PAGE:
How and why almost anyone can learn to survive and (perhaps) thrive in a create-on-demand world
Contrary to what this book’s subtitle suggests, even people who are highly renowned for being “brilliant” cannot turn it on ”at a moment’s notice.” The great value of this book is to be found in Todd Henry’s explanation of how “purposeful preparation and training using the tools in this book will directly increase [his reader’s] capacity to do brilliant work,” and do so more often, if not (as he claims) “day after day, year after year.” I agree with him that, with appropriate guidance and what Anders Ericsson characterizes as “deliberate” practice, almost anyone can be more creative (make something new or create a new combination) or more innovative (make something better, or improve with a new combination). Those are worthy objectives, to be sure, but gaining the skills needed is best viewed as a process rather than as a destination.
This is what Henry has in mind when observing, “If you want to deliver the right idea at the right moment, you must begin the process far upstream from when you need the idea.” Also, he urges his reader to adopt the goal of being prolific, brilliant, and healthy in order to produce “great work consistently and in a sustainable way.” All three are essential. Tony Schwartz would add that energy renewal is essential to being healthy, as are proper nutrition and systematic physical exercise. Burnout remains a serious problem, especially during an economy such as the current one. Recent research indicates that, on average in a U.S. workplace, fewer than 30% of employees are actively and productively engaged. More than 70% are either passively engaged (“mailing it in”) or actively disengaged, doing whatever they can to undermine operations.
Throughout two Parts (i.e. “The Dynamics” and “Creative Rhythm”) Henry examines business issues such as these, discussing each in a pragmatic rather than theoretical context:
o The dynamics of creative work and of team work
o Their side effects (explaining how to deal with the “assassins of creativity”)
o Focusing on what is most important
o Building and sustaining important relations between and among individuals as well as organizations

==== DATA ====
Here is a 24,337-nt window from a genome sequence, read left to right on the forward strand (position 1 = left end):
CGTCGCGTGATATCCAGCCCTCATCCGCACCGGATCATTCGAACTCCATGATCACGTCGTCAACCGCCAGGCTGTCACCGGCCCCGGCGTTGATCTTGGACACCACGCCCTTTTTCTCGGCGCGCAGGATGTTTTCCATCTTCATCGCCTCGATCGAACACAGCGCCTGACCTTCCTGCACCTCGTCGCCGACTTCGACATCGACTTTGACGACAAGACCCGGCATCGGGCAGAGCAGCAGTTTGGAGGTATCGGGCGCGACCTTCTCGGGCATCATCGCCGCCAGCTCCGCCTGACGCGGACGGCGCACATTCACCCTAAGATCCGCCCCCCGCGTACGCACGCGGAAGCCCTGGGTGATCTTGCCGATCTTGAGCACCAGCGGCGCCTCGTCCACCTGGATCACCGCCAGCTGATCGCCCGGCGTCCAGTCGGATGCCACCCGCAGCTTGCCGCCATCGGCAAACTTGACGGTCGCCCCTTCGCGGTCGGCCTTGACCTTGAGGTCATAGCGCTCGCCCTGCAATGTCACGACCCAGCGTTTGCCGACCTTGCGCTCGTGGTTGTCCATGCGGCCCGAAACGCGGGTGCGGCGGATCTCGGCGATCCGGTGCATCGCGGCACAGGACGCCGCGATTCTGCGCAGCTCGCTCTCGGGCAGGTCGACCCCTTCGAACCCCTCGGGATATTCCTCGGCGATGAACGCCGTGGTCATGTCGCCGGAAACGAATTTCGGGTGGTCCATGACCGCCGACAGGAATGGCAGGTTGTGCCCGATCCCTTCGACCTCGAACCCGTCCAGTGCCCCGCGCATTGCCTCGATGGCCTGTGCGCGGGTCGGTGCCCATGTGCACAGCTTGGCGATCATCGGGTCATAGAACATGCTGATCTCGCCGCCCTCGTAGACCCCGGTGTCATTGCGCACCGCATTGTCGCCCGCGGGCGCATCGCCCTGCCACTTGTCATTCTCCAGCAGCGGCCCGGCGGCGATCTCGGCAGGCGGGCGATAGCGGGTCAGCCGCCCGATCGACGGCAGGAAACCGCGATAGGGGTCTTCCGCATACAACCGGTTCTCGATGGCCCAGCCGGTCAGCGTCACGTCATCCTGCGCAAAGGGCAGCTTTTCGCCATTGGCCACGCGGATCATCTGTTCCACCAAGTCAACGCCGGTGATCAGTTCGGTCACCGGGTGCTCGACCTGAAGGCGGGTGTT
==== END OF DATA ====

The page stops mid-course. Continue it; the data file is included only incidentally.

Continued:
o Collaborative brilliance
o Energy allocation, conservation, and renewal
o Creative stimulation (if not inspiration)
o Time allocation and efficiency
o “Checkpoints” for cohesion of creative initiatives
o Coordinating the “natural rhythms” of intentionality, choice, and discipline
The earlier reference to Anders Ericsson supports Henry’s acknowledgement that although creativity may seem accidental, spontaneous, situational, etc, it is almost always the result of an on-going process during which skills are strengthened through disciplined practice under expert supervision. Creative capability is vulnerable at all times to “assassins” that include dissonance, fear, and expectation escalation. Meanwhile, there are tensions to be managed, such as time/value, predictable/rhythmic, and product/process.
I agree with Henry that how we define greatness defines who we are. I also think that how we define greatness clarifies who and what we can become. This is what Henry Ford had in mind long ago when observing, “Whether you think you can or think you can’t, you’re probably right.” What do you think? Todd Henry suggests, “In the end, it’s probably the single biggest determinant of the course of our life.”
Tags: Anders Ericsson “deliberate” practice, Collaborative brilliance, Coordinating the “natural rhythms”, Creative stimulation, Energy renewal, Henry Ford, How and why almost anyone can learn to survive and (perhaps) thrive in a create-on-demand world, Portfolio/The Penguin Group, The Accidental Creative: How to Be Brilliant at a Moment’s Notice, Time allocation and efficiency, Todd Henry, “Checkpoints” for cohesion of creative initiatives, “Whether you think you can or think you can’t [comma] you’re probably right”